Thailand on a panic-stricken afternoon
Beachside oasis ... Koh Lipe, Thailand. Photo: Alamy
LYING half-naked on a massage table, covered in baby oil, is not the best position to be in when an earthquake rocks the ground beneath you.
But that's where my travelling companion Trish is left when the ladies of the massage parlour on Koh Lipe's Walking Street desert their post in terror.
A hysterical lady boy runs past us, screaming into his mobile phone: "We're going to die."
Memories of the 2004 Boxing Day earthquake and subsequent tsunami, which devastated the islands along Thailand's Andaman Sea coast, are still fresh for many Thai people, so their panic is understandable.
However, it's little consolation for Trish as she slides back to our beachfront bungalow to wake me from my scuba diving-induced slumber with news of an earth tremor that I had slept through.
When disaster strikes, it's best to be prepared - not slathered in baby oil - so Trish wades into beautifully calm water as everyone else is getting out.
"Do you think they're worried a tsunami is coming?" she asks.
"No. No tsunami," replies a sea gypsy, a term for local islanders, as the tsunami warning siren begins screeching.
It's then that we realise our rickety wooden bungalow, barely three metres from the water's edge, will be no match for the giant wave the siren suggests will be generated by the massive earthquake that occurred off Sumatra.
What do you take when a natural disaster threatens to wash away your worldly possessions? Passport. Check. Wallet. Check. Jo Nesbo crime novel for what could be a long, boring wait. Check.
Unfortunately, I forget to change out of my damp budgie smugglers, heightening the risk of an unsightly rash if forced to evacuate in a hurry.
As we begin our trek across the island towards higher ground, we pass shuttered shops, worried Thais on motorbikes moving to higher ground and bewildered tourists unsure of what to do.
Panic takes longer to set in when it's being expressed all around you in a foreign language, so we can only giggle when a hysterical lady boy runs past us, screaming into his mobile phone: "We're going to die."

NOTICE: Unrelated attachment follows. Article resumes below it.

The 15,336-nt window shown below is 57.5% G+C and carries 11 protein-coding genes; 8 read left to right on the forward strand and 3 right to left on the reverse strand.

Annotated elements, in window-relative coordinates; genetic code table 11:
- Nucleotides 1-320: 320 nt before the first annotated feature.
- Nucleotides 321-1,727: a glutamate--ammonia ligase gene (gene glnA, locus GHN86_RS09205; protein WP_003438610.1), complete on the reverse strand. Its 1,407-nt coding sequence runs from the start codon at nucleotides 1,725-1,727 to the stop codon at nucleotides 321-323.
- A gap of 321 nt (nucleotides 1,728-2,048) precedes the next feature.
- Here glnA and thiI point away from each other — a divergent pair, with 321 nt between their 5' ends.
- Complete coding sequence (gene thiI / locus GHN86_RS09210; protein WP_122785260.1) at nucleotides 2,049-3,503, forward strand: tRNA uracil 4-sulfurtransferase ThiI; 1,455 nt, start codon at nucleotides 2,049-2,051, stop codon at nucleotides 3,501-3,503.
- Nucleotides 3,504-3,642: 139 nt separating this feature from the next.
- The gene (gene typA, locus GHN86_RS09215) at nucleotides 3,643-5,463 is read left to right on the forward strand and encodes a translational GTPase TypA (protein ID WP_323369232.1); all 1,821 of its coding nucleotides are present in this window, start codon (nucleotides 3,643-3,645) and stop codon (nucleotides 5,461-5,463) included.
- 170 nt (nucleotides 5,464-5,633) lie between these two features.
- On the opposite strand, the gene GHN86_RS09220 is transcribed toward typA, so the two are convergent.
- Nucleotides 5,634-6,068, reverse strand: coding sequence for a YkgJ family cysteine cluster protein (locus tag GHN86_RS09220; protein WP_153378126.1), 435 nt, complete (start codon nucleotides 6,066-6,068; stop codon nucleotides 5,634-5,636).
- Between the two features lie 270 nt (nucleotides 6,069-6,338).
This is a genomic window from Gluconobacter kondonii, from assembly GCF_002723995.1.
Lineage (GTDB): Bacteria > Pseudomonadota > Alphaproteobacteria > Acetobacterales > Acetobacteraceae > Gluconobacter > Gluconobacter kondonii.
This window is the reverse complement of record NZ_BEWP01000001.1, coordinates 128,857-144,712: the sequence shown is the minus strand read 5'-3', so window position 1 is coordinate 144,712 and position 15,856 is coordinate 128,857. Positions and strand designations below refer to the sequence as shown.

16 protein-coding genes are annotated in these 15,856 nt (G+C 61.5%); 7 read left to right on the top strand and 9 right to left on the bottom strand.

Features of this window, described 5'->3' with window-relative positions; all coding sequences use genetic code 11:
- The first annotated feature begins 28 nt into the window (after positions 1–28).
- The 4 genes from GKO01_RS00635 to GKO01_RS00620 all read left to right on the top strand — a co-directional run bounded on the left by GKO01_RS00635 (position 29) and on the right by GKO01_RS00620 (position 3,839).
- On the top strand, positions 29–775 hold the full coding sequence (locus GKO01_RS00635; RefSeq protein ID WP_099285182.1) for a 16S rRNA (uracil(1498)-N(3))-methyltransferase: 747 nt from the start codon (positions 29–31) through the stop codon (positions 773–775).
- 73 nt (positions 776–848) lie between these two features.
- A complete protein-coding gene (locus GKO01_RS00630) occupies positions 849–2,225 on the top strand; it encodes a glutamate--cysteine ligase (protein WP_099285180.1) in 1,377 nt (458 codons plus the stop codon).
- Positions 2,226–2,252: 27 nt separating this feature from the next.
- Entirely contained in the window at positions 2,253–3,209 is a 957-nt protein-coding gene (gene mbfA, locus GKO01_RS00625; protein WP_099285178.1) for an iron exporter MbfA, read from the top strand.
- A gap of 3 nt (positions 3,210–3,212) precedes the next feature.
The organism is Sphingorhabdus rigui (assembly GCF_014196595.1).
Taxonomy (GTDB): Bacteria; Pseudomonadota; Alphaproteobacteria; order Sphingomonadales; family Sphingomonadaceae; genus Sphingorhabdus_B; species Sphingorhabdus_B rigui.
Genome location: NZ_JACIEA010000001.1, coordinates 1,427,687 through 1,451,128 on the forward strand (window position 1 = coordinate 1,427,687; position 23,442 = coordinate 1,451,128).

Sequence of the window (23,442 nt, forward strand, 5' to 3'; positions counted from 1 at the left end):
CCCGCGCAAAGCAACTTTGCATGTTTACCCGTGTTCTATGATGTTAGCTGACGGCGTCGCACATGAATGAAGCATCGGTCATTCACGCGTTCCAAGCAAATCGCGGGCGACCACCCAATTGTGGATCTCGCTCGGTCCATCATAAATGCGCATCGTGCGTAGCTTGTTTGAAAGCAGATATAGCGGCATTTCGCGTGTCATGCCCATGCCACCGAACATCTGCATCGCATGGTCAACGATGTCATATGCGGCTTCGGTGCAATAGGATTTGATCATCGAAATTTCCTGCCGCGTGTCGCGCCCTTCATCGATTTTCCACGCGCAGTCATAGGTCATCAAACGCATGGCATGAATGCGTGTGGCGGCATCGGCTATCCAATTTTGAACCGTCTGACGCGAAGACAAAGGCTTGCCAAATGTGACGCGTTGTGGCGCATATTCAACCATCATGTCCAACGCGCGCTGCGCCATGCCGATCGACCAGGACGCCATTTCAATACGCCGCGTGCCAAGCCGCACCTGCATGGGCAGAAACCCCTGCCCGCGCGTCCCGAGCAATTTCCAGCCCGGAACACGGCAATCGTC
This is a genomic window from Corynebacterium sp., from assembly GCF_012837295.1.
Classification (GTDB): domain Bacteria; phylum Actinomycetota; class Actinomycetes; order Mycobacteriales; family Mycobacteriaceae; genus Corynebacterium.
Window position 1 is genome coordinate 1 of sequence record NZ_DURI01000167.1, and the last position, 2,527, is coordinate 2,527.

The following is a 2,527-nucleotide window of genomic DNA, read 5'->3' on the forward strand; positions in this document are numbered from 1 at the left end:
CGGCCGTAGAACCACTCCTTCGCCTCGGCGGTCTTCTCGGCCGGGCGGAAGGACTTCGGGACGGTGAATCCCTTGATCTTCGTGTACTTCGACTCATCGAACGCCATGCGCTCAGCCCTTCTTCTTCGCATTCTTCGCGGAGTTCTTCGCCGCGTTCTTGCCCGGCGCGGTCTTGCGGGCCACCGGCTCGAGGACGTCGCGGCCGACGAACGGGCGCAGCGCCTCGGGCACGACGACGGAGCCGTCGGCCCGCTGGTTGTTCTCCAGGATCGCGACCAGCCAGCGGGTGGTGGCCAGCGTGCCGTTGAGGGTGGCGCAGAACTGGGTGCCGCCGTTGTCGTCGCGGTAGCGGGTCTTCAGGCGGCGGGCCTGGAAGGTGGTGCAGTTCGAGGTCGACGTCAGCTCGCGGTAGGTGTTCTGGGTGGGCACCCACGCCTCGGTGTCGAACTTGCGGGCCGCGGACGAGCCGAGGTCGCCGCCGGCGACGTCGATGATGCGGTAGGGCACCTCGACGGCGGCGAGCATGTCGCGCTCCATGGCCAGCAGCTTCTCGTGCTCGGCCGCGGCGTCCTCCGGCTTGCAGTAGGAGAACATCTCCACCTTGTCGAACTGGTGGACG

We join a long stream of people sweating their way inland to Mountain Resort, the highest point of Koh Lipe, not knowing if our friends are following us to safe ground.
Thai tourists are not taking any chances, wearing life jackets as they trudge uphill and set up camp far away from the beguiling waters.
But it's stinking hot away from the beach so Trish and I edge downhill to the resort's bar, which is happily open and doing a roaring trade as evacuated tourists order jugs of beer to calm their nerves.
The wait for the tsunami begins. Time ticks by as we're told a wave will hit the island at five o'clock, then six, then seven.
Happily, there's beer to drink, a sunset to admire and plenty of fellow tourists to swap stories with.
Thai television news offers sparse information, so we're left relying on the lady next to us calling her sister Mary in Dublin for updates.
But no giant wave is triggered by the quake or its numerous aftershocks and, after a few hours, Mary hangs up to eat lunch and Trish and I decide to search out the restaurant that serves the best seafood on the island.
Despite the panic of the afternoon, the beachfront restaurant is open for business. And our meal is delicious.